Not Quite a Mash-Up Masterpiece
When you talk about the premise for Chaos Wars it sounds like a pretty cool game. It takes characters from several popular JRPG series like Shadow Hearts, Growlanser, and the ultra-popular Gungrave, puts them all together in a parallel universe, and creates an epic RPG. For the most part, this title works well as a piece fans will enjoy. It has some pretty standard, tactical, turn-based RPG gameplay, and a decent enough storyline. However, there are quite a few elements that keep this title from being the stellar RPG it could have been.
The story in Chaos Wars, as with most JRPGs is incredibly intricate and rather complex. You begin the game as a young man who is haunted by a dream about a cave that serves as a portal to an alternate dimension. He decides to play hooky from school to investigate it, and lo and behold, he is transported to the alternate dimension. What follows is a crazy journey through the land of Endia, which is rife with monsters and cameo characters from several JRPG series (Shadow Hearts, Growlanser, Blazing Souls, Gakuen Toshi Vara Noir, Spectral Force, Spectral Souls, Hametsu no Mars, Gungrave and Shinsengumi Gunraw Den).
One of the issues I have with the Chaos Wars’ story is there are far too many characters. Most of them are cameo characters from the games listed above, and more than half of these games were never released in the US. Unless you are already familiar with the characters, it is really hard to keep track of everyone. The massive amount of unfamiliar characters also leads to the plot getting rather convoluted about half way through, and the story really becomes a little too much to keep up with. It is also difficult to form bonds with all the characters because you don’t get enough time to know them as individuals. Any RPG fan will tell you that when there’s no emotional investment in the characters, it is really difficult to care about the story.
Of course, the situation is completely different if you are a die-hard JRPG fan and have bonded with these characters from previous titles. Then it might be right up your alley. But with the small percentage of these games that made it to the US, the chances of you being among this niche category are rather slim.
Aside from the shaky story, the game plays rather well as an RPG. The battle system is primarily menu-based, but allows for tactical movement around the playing field. One very interesting feature of the battle system is the way movement is incorporated. Instead of using the tried-and-true boxes, you actually have completely free movement around the board. Your character will have a set number of steps they can take inside a circular range of motion. It’s a fairly cool facet to an otherwise strictly menu-based battle system.
Graphics in Chaos Wars are sub-par, even for a last-gen console. Characters are represented in battle scenes as sprites and during story scenes as inanimate drawings. The whole thing looks like it should have been a handheld title and just doesn’t look good. Battle environments look incredibly similar, and the whole game lacks any sort of graphical polish.
Even though the graphics rest pretty firmly in the poor category, the sound in this game is just deplorable. The English voice track has to have the worst voice acting in any localized title. Young kids sound like they’re middle aged, and most characters sound disingenuous or even worse, bored. Aside from the actual voice acting, the quality of the recorded track is very poor and sounds very low budget and grainy.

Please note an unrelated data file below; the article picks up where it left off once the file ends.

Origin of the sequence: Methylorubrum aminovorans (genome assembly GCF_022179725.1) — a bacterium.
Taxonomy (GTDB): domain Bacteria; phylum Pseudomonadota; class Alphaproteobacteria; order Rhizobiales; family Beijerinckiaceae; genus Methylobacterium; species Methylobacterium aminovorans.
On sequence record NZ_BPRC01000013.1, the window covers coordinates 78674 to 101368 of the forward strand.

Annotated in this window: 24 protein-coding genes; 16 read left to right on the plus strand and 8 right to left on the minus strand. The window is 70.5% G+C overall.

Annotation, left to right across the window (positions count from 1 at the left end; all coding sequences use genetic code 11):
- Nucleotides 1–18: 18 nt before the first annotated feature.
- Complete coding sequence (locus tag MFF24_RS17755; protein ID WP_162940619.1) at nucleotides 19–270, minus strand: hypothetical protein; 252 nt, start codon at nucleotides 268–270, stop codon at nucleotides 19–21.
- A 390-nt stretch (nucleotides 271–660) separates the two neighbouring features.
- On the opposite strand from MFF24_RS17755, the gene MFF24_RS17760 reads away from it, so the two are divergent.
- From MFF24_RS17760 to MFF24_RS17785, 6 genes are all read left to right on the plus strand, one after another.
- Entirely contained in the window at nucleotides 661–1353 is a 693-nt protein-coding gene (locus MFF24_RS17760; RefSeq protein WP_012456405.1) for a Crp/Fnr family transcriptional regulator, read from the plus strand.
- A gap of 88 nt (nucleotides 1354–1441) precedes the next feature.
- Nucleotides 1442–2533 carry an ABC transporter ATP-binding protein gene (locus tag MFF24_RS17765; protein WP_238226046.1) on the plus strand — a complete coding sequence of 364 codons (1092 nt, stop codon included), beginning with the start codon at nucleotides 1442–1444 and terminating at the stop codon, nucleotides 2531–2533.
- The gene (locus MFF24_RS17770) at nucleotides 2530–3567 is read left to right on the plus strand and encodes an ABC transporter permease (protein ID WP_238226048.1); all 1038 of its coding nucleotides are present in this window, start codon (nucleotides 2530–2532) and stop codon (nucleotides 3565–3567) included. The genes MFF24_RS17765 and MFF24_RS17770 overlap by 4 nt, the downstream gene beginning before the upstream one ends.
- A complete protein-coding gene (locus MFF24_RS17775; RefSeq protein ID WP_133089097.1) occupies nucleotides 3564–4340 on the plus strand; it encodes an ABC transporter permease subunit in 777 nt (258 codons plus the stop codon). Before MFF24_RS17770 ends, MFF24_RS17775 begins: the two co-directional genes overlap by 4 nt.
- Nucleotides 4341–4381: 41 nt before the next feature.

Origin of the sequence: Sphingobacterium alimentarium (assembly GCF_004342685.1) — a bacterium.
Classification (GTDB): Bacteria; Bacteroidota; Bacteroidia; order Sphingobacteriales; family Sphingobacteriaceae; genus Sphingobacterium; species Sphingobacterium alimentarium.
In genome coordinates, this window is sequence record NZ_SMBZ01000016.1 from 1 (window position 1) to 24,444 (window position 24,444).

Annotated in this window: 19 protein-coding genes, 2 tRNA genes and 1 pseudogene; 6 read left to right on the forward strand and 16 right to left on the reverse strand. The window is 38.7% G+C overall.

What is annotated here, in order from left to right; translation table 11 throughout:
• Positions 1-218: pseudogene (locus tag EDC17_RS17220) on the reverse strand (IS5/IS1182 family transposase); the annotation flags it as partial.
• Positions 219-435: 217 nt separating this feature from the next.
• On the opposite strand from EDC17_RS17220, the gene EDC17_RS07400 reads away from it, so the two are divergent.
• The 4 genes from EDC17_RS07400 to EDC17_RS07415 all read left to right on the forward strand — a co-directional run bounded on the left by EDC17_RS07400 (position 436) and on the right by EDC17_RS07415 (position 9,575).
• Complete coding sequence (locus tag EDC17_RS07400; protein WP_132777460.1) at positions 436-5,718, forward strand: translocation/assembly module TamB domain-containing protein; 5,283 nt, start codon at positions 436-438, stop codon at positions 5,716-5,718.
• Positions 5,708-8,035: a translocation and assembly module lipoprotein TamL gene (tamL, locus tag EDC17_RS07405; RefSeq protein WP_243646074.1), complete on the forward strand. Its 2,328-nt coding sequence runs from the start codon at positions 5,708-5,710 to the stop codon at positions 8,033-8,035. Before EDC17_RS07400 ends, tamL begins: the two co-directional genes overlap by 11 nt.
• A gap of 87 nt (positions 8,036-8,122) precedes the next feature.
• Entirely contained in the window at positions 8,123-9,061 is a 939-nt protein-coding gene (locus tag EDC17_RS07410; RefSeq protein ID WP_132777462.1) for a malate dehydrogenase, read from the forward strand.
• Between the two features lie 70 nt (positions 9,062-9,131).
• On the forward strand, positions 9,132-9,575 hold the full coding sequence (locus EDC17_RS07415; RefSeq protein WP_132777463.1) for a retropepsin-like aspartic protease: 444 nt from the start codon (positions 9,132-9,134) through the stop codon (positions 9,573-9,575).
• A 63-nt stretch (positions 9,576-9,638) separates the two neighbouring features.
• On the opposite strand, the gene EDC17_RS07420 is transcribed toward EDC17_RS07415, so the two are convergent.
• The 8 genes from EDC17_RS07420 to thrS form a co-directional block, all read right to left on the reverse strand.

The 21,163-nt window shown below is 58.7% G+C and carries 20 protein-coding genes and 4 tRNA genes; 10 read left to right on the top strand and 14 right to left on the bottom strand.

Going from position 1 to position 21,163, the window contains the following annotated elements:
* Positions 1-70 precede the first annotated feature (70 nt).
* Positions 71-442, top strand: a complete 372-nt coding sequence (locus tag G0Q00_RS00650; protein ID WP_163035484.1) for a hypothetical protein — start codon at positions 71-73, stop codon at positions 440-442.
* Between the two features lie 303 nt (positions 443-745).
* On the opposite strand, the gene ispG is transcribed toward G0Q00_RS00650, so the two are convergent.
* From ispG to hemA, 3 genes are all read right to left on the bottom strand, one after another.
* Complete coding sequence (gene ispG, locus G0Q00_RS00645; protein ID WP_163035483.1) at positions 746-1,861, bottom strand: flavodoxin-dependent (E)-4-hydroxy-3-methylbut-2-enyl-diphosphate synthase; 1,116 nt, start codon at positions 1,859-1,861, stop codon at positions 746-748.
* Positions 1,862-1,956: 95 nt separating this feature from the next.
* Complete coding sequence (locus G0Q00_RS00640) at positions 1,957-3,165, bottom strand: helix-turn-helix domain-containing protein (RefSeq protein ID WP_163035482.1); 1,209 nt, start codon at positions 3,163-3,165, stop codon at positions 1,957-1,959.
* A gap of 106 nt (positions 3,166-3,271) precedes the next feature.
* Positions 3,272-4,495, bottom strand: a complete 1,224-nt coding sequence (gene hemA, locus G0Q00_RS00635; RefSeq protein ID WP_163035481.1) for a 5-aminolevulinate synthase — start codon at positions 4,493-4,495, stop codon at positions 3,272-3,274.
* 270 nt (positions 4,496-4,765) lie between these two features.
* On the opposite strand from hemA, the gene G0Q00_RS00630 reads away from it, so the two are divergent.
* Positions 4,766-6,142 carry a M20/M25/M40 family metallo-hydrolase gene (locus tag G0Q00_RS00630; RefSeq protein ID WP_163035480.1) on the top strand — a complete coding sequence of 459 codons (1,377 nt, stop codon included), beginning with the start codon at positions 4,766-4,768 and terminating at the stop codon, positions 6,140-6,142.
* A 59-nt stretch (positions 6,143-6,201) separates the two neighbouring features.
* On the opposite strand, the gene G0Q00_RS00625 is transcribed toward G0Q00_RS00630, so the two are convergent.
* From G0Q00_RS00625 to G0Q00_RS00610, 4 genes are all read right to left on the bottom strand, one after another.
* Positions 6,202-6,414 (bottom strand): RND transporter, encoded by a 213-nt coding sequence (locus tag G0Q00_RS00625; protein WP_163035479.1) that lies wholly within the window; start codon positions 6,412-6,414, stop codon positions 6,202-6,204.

Yet another issue I have with the English voice track is it was only translated half-way. All the dialogue that takes place during battles is still in Japanese, and it’s a little weird getting used to a character sounding like one voice, just to have another voice replace it during battles. Not to mention the fact that it is in Japanese, and as such, will be incomprehensible to the average American gamer. It’s a real shame the localization went so wrong here because the opening music is rather good, and the background music is not too shabby either.
Like most RPGs, Chaos Wars doesn’t offer much beyond the one-player story experience. However, the story mode is quite long, which is great for those who might be interested in this title. For the niche JRPG fans, Chaos Wars holds a lot of promise, especially for those who have played or imported most of the games this title draws from. I am always a fan of mash-up games, and I really respect what Chaos Wars set out to do as a nearly fans-only title.
It’s really great when you get a game you feel is created specifically for your fan community, and I’m sure, to some extent, fans will appreciate this title. But I wish more effort was put into making Chaos Wars the quintessential JRPG fan game. If the game could have been more discretionary with the implementation of all the characters from the other RPGs, improved the visuals, and severely upgraded the dubbing, this might have been a game die-hard JRPG fans could look forward to. As it stands now, Chaos Wars is just a missed opportunity.
RATING OUT OF 5 RATING DESCRIPTION 2.0 Graphics
The sprite-based graphics just don’t cut it, even on the PS2. Battlegrounds are colorful, but very repetitive. 3.7 Control
Controls are easy enough and generally consist of moving around battlefields and selecting battle options from menus. 2.0 Music / Sound FX / Voice Acting
The background music is pretty inoffensive, and the main title music is actually quite good, but the voice acting is probably some of the worst stuff you’ve ever heard. 3.3 Play Value
The game is fairly long, and die-hard JRPG fans will have to pick it up for all the character cameos, but like most RPGs there’s nothing beyond the initial story mode. 3.0 Overall Rating – Fair
Not an average. See Rating legend above for a final score breakdown.